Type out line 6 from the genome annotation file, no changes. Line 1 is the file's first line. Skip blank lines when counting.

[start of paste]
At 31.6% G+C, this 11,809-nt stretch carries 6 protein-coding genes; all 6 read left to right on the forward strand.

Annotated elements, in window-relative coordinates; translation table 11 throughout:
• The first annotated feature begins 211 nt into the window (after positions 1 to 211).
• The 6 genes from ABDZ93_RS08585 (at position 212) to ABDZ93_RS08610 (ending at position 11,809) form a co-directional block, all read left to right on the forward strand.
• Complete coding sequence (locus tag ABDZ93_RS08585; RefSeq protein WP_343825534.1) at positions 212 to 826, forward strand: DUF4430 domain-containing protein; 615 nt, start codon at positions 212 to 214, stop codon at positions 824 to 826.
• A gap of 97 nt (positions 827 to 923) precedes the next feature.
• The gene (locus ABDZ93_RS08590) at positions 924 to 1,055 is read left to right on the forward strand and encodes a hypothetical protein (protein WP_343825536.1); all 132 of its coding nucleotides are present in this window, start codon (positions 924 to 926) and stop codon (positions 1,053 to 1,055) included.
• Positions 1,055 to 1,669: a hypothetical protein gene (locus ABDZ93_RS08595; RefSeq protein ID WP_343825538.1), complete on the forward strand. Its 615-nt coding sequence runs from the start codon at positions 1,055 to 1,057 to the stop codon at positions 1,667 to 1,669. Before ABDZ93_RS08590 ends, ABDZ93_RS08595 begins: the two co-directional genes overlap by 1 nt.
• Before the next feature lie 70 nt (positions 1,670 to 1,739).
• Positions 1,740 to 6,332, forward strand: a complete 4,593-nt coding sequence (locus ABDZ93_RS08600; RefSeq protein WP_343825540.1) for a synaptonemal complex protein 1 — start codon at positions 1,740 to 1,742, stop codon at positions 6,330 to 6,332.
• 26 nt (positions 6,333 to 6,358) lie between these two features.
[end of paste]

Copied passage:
• A gap of 97 nt (positions 827 to 923) precedes the next feature.